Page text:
Think, if you will, of the most mediocre roster to ever compete…in the NFL.
Every winter, they’d finish up with eight wins. Eight losses, too. Sometimes, it might be good enough to let them go on beyond Week 16, but they just wouldn’t win in further competition. Possibly one winter might see nine wins…but the next would bring seven. The epitome of .500 clubs, in other words.
Now think of how it would feel to root for them. Only twice per month, once if you got lucky, would you see them lose. Two evenings glowering in front of the TV. It wouldn’t be so horrible, would it?
When July wound down, you’d get excited. September would bring victory, October see struggles, November success, December…less success. Soon enough, it would begin once more. With eight wins every time, you would need ten winters before you could see your heroes win eighty times.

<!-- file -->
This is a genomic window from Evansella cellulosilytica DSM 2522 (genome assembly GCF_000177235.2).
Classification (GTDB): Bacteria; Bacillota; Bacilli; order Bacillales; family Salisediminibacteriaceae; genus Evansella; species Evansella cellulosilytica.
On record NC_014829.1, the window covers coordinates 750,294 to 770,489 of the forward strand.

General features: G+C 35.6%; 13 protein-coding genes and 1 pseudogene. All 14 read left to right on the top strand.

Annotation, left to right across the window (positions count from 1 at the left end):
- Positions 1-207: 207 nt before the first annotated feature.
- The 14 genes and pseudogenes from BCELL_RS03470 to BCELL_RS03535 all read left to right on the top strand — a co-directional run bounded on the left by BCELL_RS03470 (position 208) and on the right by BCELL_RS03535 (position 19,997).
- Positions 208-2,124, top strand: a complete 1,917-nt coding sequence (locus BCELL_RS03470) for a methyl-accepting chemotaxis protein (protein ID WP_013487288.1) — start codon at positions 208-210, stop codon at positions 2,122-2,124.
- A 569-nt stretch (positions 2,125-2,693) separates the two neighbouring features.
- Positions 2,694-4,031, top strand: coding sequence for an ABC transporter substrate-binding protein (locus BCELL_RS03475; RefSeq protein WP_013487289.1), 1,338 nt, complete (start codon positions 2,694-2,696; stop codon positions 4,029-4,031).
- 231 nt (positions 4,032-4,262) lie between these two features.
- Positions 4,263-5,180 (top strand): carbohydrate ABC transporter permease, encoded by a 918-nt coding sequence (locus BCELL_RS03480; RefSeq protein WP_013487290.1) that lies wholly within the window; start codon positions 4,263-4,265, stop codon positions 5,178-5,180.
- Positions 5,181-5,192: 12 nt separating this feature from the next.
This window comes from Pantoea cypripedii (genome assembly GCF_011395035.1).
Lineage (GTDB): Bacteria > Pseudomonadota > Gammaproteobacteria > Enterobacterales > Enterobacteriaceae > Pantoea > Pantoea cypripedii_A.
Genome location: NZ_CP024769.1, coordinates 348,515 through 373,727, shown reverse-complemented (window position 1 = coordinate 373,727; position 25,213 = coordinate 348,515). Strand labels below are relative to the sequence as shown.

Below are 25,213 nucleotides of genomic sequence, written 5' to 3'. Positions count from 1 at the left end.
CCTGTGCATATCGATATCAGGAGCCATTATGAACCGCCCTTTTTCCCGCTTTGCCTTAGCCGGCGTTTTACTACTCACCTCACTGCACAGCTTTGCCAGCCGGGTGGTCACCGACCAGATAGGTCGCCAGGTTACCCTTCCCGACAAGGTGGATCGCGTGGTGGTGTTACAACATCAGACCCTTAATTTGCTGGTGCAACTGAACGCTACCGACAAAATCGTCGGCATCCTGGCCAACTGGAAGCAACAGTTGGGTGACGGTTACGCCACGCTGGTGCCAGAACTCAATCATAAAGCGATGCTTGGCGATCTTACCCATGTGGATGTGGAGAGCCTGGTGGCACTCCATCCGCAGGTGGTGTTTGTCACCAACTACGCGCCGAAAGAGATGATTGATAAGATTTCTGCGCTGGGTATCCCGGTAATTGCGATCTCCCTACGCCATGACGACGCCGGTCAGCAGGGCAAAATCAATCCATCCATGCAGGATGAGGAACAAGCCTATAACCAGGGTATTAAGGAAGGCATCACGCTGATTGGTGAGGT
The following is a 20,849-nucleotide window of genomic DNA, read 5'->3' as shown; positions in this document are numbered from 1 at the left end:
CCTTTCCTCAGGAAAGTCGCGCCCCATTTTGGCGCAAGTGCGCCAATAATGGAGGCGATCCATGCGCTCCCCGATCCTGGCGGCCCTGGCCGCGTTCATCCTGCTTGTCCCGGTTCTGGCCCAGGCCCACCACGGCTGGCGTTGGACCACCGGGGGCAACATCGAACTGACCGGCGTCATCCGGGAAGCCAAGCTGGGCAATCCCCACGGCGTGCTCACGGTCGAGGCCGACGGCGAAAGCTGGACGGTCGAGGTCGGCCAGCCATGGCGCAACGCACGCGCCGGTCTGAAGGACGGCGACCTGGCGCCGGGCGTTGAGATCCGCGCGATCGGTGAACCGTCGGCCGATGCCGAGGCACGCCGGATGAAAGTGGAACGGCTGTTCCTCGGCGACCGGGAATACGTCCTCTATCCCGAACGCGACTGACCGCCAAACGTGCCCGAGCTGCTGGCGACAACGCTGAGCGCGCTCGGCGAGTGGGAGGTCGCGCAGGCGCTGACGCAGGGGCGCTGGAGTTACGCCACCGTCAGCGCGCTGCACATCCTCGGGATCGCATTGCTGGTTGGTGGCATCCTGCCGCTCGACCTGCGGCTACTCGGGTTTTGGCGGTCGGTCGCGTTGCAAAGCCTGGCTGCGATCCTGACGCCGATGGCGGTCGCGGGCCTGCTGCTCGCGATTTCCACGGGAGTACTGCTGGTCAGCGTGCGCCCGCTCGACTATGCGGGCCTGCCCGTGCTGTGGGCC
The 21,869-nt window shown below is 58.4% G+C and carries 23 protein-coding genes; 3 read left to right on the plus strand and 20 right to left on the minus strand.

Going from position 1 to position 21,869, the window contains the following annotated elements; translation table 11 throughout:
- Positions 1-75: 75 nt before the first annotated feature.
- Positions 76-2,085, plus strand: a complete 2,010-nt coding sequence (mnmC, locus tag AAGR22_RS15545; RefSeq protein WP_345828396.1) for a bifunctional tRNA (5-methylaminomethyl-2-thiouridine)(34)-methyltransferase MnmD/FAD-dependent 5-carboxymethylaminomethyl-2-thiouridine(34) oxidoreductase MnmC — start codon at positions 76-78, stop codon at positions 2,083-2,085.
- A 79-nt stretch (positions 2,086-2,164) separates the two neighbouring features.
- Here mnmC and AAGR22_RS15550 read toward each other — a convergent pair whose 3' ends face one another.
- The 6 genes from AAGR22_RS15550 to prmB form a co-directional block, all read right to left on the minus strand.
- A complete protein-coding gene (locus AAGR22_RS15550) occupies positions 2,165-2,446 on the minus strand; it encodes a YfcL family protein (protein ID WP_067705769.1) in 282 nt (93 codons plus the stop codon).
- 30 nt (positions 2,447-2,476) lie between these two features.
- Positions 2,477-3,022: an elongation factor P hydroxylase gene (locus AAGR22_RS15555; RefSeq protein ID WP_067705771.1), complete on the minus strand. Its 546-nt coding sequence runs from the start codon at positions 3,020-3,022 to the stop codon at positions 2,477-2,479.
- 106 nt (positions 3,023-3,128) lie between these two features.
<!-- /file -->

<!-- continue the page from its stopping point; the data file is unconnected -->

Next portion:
Eighty wins? Some MLB side could get eighty wins in one summer (plus spring, plus September, etc.) while finishing below .500.
Pittsburgh just set the record for most consecutive such summers. They never hit eighty wins during this time, true, but if they did, it still wouldn’t be enough. Victory is microcosmic for this sport, with close to twice the opportunity for it next to hockey or hoops. But loss, too, is persistent. So we telescope our emotion.
Their pitcher’s behind in the count! Yes, but there’s nobody on.
But there’s nobody out! Yes, but we’re down by one.
But we just swept! But we’re ten out of first.
But…he just singled! There!
It shouldn’t work. But it does, when we lose ourselves in the competition–winning by losing.
I think it works.
I don’t root for Pittsburgh.
I don’t know.